Also tied to a potential kickstarter campaign, teenager Grayson Galisky wants to start a business recycling the plastic resin used in 3D printers (via 3Dprint). Research shows that waste plastic is a good source material for 3D print filament (the “ink” of the 3D printer) because it takes less energy than fully recycling the plastic into new products.

Common sense suggests that the “kid wonder” stories we’ve read about youngsters developing apps or online businesses is set to be repeated with kids’ businesses around 3D printing.

First Scottish library gets 3D printer to engage children

Dundee library central library is using their 3D printer to engage children and special needs audiences. The library is currently printing out characters from Carla Diana’s book Leo the Maker Prince, which are used in storytelling sessions.

Dundee library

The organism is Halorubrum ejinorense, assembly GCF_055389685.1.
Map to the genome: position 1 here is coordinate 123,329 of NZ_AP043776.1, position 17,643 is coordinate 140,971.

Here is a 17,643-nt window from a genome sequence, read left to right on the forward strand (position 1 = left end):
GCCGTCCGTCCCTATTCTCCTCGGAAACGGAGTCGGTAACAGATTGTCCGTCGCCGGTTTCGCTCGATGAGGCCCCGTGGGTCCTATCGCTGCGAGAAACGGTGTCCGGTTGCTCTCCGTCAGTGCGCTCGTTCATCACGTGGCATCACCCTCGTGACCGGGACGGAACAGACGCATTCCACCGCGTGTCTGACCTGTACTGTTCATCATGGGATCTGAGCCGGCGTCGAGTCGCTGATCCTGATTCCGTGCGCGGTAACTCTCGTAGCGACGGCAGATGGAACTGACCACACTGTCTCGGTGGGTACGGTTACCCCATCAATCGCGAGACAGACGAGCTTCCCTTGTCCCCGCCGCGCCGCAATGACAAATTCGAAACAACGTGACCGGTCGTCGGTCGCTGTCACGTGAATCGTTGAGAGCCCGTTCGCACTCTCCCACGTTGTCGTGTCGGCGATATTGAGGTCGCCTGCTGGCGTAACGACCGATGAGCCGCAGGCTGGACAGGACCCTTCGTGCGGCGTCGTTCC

From left: Susan Gerrard, co-facilitator James Keegans, Donna Sorie, Margaret McKay, group facilitator Nicky Welch and Grahame Lapham with the book and characters created using the 3D printer at Central Library. Photo DC Thomson from The Courier

This library story supports the case we made in previous blog post “5 ways to get little hands on STEM kit without buying it.”

What are your experiences of kids and 3D printing? Let us know in the comments. We have a 3D printing title in the works!

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5 ways to get little hands on STEM kit without buying it